In FIG. 5E, portions identical to those in FIGS. 5A to 5D are denoted by the same reference numerals and the descriptions are omitted. Reference numeral 527 denotes a third wiring; and 526, a third insulating film. A second wiring 515 is connected to a semiconductor layer 501 of a thin film transistor 506 through a contact hole provided in a second insulating film 504. The third wiring 527 is connected to the second wiring 515 through a contact hole provided in the third insulating film 526 and to the semiconductor layer 501. Note that the mere expression of connection includes electrical connection.

A first wiring 503, the second wiring 515, or the third wiring 527 is a wiring that is connected to the thin film transistor 506.

Although FIG. 5E shows a wiring formed of a two-layer stack as the third wiring 527, without being limited thereto, a multilayer wiring can be formed. A second conductive layer (upper layer) of the third wiring 527 can be formed in a thickness of 300 nm to 7 μm.

In FIG. 5F, reference numeral 500 denotes an insulating surface; 533, a first wiring; 532, a first insulating film; 531, a semiconductor layer; and 535, a second wiring. In addition, reference numeral 536 denotes a thin film transistor, which includes the semiconductor layer 531, a portion of the first wiring 533 overlapped with the semiconductor layer 531, and a portion of the first insulating film 532 sandwiched between the first wiring 533 and the semiconductor layer 531. The portion of the first wiring 533 overlapped with the semiconductor layer 531 is to be a gate electrode of the thin film transistor 536, and the portion of the first insulating film 532 sandwiched between the first wiring 533 and the semiconductor layer 531 is to be a gate insulating film of the thin film transistor 536. The second wiring 535 is connected to the semiconductor layer 531 of the thin film transistor 536.

The first wiring 533 or the second wiring 535 is a wiring that is connected to the thin film transistor 536.

Although FIG. 5F shows a wiring formed of a two-layer stack as the first wiring 533, without being limited thereto, a multilayer wiring can be formed. A second conductive layer (upper layer) of the first wiring 533 can be formed in a thickness of 300 nm to 5 μm.

Although FIG. 5G shows a wiring formed of a two-layer stack as a second wiring 535, without being limited thereto, a multilayer wiring can be formed. A second conductive layer (upper layer) of the second wiring 535 can be formed in a thickness of 300 nm to 7 μm.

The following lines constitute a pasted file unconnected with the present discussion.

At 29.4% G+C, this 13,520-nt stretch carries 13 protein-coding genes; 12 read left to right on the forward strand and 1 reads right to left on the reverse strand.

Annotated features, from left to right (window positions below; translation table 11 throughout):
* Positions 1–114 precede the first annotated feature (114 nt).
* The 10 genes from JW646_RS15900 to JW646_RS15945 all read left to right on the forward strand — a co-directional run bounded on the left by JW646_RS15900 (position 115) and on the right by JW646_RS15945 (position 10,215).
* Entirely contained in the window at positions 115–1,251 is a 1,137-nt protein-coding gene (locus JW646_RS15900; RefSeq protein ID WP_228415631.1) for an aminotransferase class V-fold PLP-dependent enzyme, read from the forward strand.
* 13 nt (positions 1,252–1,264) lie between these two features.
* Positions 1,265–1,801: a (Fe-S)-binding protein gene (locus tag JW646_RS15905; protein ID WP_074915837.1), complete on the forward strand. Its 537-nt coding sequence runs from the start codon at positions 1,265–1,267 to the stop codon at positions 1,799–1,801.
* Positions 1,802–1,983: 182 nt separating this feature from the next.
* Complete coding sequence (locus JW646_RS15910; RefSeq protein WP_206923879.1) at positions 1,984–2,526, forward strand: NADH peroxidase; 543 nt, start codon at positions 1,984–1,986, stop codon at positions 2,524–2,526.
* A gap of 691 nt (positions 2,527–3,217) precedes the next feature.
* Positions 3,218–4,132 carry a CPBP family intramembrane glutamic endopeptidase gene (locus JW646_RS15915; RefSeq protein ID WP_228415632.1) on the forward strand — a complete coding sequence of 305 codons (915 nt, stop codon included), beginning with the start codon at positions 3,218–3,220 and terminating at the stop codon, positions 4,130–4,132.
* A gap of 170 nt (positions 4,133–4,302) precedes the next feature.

This embodiment mode is enabled by arbitrarily combining with Embodiment Mode 1 to Embodiment Mode 4.

Embodiment 1

This embodiment will explain a specific manufacturing method of a wiring in the case of Embodiment Mode 3 and Embodiment Mode 4 where molybdenum is used for the first conductive layer and a material containing aluminum as the main component is used for the second conductive layer.

Molybdenum of the first conductive layer is formed over an insulating surface in a thickness of 10 nm to 300 nm, preferably 50 nm to 150 nm. In this embodiment, molybdenum of the first conductive layer is formed in 100 nm thick. A material containing aluminum as the main component of the second conductive layer is formed over the first conductive layer in a thickness of 300 nm to 5 μm, preferably 500 nm to 1 μm. In this embodiment, aluminum of the second conductive layer is formed in 700 nm thick.

A resist mask is formed over the second conductive layer to perform dry etching using a BCl3 gas and a Cl2 gas. In the dry etching, it is preferable to set a ratio (selectivity) of the etching rate of aluminum to the etching rate of molybdenum at 10 or more.

As for the dry etching, ICP (Inductively Coupled Plasma) etching apparatus is used. The ICP etching apparatus can control plasma easily and can respond even in the case of a large-sized processing substrate. In this embodiment, E645 manufactured by Matsushita Electric Industrial Co., Ltd. is used as the ICP etching apparatus. A gas flow rate is set at BCl3/Cl2=60/20 sccm; a gas pressure, 1.9 Pa; an ICP power, 450 W; and a bias power, 100 W. An etching time (207 sec.) which is a just etching time (147 sec.) added with an over etching time is set as the processing time.

The ratio (selectivity) of the etching rate of aluminum to the etching rate of molybdenum can be set at 30 or more by performing the dry etching under the above conditions.